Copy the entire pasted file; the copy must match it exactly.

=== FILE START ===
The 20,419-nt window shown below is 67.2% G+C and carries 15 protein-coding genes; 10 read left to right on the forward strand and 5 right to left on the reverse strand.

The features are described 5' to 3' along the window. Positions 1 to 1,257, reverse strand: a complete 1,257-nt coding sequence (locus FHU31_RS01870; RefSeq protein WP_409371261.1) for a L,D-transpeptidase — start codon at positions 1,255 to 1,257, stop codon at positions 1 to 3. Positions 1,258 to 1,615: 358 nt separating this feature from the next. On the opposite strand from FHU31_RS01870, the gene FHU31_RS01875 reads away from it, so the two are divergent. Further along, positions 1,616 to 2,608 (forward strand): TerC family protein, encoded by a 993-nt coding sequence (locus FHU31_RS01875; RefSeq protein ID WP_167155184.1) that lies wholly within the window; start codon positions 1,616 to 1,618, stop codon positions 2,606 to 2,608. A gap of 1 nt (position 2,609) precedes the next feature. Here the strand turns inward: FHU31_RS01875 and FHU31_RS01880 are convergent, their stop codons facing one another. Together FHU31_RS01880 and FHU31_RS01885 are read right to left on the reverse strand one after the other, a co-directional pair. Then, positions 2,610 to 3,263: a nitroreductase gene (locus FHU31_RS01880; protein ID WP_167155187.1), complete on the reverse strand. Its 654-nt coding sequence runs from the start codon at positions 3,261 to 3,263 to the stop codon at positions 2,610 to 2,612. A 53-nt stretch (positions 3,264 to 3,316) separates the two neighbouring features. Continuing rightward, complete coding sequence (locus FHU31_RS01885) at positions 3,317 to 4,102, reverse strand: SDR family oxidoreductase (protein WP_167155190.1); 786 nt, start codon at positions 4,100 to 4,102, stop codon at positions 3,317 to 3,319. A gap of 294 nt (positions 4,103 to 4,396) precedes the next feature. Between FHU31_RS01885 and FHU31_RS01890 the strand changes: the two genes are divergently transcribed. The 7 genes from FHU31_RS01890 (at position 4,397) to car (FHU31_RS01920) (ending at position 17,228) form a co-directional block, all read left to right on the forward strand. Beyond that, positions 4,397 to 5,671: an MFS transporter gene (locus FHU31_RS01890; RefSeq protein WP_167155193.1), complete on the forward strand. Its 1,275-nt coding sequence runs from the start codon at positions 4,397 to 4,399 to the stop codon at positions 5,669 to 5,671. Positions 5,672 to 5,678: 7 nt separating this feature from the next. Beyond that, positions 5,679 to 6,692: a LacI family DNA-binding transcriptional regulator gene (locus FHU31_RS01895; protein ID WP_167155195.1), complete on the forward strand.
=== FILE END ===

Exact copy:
The 20,419-nt window shown below is 67.2% G+C and carries 15 protein-coding genes; 10 read left to right on the forward strand and 5 right to left on the reverse strand.

The features are described 5' to 3' along the window. Positions 1 to 1,257, reverse strand: a complete 1,257-nt coding sequence (locus FHU31_RS01870; RefSeq protein WP_409371261.1) for a L,D-transpeptidase — start codon at positions 1,255 to 1,257, stop codon at positions 1 to 3. Positions 1,258 to 1,615: 358 nt separating this feature from the next. On the opposite strand from FHU31_RS01870, the gene FHU31_RS01875 reads away from it, so the two are divergent. Further along, positions 1,616 to 2,608 (forward strand): TerC family protein, encoded by a 993-nt coding sequence (locus FHU31_RS01875; RefSeq protein ID WP_167155184.1) that lies wholly within the window; start codon positions 1,616 to 1,618, stop codon positions 2,606 to 2,608. A gap of 1 nt (position 2,609) precedes the next feature. Here the strand turns inward: FHU31_RS01875 and FHU31_RS01880 are convergent, their stop codons facing one another. Together FHU31_RS01880 and FHU31_RS01885 are read right to left on the reverse strand one after the other, a co-directional pair. Then, positions 2,610 to 3,263: a nitroreductase gene (locus FHU31_RS01880; protein ID WP_167155187.1), complete on the reverse strand. Its 654-nt coding sequence runs from the start codon at positions 3,261 to 3,263 to the stop codon at positions 2,610 to 2,612. A 53-nt stretch (positions 3,264 to 3,316) separates the two neighbouring features. Continuing rightward, complete coding sequence (locus FHU31_RS01885) at positions 3,317 to 4,102, reverse strand: SDR family oxidoreductase (protein WP_167155190.1); 786 nt, start codon at positions 4,100 to 4,102, stop codon at positions 3,317 to 3,319. A gap of 294 nt (positions 4,103 to 4,396) precedes the next feature. Between FHU31_RS01885 and FHU31_RS01890 the strand changes: the two genes are divergently transcribed. The 7 genes from FHU31_RS01890 (at position 4,397) to car (FHU31_RS01920) (ending at position 17,228) form a co-directional block, all read left to right on the forward strand. Beyond that, positions 4,397 to 5,671: an MFS transporter gene (locus FHU31_RS01890; RefSeq protein WP_167155193.1), complete on the forward strand. Its 1,275-nt coding sequence runs from the start codon at positions 4,397 to 4,399 to the stop codon at positions 5,669 to 5,671. Positions 5,672 to 5,678: 7 nt separating this feature from the next. Beyond that, positions 5,679 to 6,692: a LacI family DNA-binding transcriptional regulator gene (locus FHU31_RS01895; protein ID WP_167155195.1), complete on the forward strand.